Nursing and Assertiveness

In the assessment, planning, intervention, review and evaluation of patients (APIRE), it is important for nurses’ to establish good interpersonal relations. Here at Study Coach, we support nursing students with essays and dissertation, including understanding Therapeutic Communication and general Interpersonal Skills. The importance of effective communication is acknowledged in most nursing models and nursing students in the first year of their degree will need to become familiar with models of therapeutic communication. Good bedside manners is essential in nursing, in order to produce good outcomes and deliver quality care. Effective communication skills are required to build professional relationships with a multiple disciplinary team (MDT). The nursing role is demanding and will require skills such as effective listening, being empathetic and also being assertive.

For some nurses self-assertion can be a problem, not only in their professional lives but also in their personal lives. It does appear that sometimes the concept of assertiveness is confused with aggressiveness or ignorance. When developing assertiveness skills to work in the caring sector, we need to note that there are clear differences between assertiveness and aggressiveness. Assertiveness is not about getting one’s own way, but it is about having the freedom to express one’s needs, to stand up for one’s own rights whilst respecting the rights and needs of other people. Theoretical ideas suggest that there are a number of components involved in developing the skill of assertion. One component is to be specific, meaning that the person sending a message should be decisive about the point being made. The message should be stated succinctly without the unnecessary verbiage that often accompanies statements made when one is uncomfortable and anxious. When exercising assertiveness skills it is important to know exactly what we intend to say, and then to state it clearly and directly (Niven, 2006).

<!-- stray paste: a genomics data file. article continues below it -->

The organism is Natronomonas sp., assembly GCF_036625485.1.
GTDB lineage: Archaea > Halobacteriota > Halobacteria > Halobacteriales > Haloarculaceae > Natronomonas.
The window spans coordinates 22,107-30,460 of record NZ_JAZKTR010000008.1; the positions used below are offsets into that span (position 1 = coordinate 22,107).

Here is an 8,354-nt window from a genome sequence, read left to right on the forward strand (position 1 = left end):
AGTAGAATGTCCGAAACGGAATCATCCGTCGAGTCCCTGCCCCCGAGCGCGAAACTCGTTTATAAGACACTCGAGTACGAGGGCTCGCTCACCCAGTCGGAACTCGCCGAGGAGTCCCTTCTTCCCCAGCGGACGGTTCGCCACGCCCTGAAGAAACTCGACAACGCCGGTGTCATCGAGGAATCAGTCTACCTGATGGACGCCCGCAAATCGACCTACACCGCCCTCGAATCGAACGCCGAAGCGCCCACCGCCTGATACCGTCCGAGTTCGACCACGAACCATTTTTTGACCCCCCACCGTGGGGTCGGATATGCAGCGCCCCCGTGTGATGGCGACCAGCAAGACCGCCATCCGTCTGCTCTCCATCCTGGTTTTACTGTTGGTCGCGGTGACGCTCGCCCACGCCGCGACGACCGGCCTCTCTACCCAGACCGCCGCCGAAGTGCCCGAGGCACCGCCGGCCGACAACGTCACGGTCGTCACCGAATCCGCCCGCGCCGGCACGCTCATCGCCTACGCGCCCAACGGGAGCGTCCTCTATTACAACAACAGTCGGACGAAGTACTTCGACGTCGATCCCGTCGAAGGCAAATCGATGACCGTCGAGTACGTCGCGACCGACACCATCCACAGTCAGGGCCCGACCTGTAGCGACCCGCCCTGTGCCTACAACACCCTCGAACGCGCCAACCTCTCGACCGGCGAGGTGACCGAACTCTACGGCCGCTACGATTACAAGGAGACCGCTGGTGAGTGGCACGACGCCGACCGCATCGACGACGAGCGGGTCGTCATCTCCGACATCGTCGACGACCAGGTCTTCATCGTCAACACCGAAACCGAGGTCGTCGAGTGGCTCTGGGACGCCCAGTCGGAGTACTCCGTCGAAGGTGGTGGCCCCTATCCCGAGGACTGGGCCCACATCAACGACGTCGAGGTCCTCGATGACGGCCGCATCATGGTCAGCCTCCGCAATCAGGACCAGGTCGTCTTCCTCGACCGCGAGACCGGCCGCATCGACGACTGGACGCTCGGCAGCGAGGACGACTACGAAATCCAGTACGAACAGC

When being assertive it is important to be consistent when delivering the message, it is important not to become distracted. Furthermore, we should be persistent when making requests or when giving instructions; being persistent is likely to produce results, whereas being distracted by irrelevant comments can result in failure to communicate effectively. Meaning that the point we were trying to make is not made.

People can be very demanding and this include patients and their families, everybody believe that their health issue should be given high priority. Nurses therefore will quickly need to develop decision making skills based on objectivity, as opposed to prioritising patients’ who shout the loudest. It is also important to decide on those tasks which you can competently deal with, and say no to those you cannot possibly do. In cases where a no response is selected it is a good idea to start the reply by saying no (Niven, 2006). Use a firm voice and be consistent in explaining why you cannot give assistance. Do not feel guilty about saying no, it would be unwise to attempt to assist someone if you do not have the skills to assist. You could do great harm to patients by trying to help when you do not possess competent skills.

Finally, the relationship between a student nurse and mentor can sometimes become fickle, the pressures of working in a busy ward can bring added pressures. If your mentor criticise you, take time to reflect on the criticism and take care before using your new found assertiveness skills to challenge criticisms. Take particular care not to overtly criticise mentors when writing reflective essays. If you need guidance get in touch with me at Study Coach, www.studycoach.uk.com

I will guide you with planning essays and evaluate drafts (Sorry, but Study Coach service, will not write the essay for you). I will assist you with meeting the assessment criteria and lots more, see my website or telephone Morel at Study Coach: 07944 849271.



Thank you for all your help, you have built my confidence.
Ciara

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